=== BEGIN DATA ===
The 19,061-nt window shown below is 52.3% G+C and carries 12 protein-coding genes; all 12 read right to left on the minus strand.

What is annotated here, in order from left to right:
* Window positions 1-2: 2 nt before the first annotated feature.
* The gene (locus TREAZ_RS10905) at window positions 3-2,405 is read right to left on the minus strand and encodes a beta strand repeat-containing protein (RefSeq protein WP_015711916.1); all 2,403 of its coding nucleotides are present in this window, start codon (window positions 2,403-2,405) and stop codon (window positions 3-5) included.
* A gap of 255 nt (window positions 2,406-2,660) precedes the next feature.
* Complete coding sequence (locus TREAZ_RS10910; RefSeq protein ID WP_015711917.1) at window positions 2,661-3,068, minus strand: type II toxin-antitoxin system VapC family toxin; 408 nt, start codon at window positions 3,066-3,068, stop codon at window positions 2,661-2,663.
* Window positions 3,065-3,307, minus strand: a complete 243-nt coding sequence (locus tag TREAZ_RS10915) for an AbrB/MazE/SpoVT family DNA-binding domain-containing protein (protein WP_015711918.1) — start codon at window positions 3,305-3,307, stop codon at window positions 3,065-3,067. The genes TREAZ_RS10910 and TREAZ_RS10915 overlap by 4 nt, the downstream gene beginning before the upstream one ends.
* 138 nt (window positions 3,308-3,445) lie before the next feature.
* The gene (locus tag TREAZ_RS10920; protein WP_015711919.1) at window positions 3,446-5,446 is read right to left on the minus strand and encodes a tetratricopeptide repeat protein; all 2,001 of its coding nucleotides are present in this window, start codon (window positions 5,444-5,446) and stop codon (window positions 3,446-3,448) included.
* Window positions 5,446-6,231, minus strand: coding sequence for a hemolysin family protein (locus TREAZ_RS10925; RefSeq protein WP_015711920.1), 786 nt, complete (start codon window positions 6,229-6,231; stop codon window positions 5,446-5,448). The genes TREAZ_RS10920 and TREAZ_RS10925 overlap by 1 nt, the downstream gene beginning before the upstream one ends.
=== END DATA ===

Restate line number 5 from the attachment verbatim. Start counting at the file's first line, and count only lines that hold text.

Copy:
* A gap of 255 nt (window positions 2,406-2,660) precedes the next feature.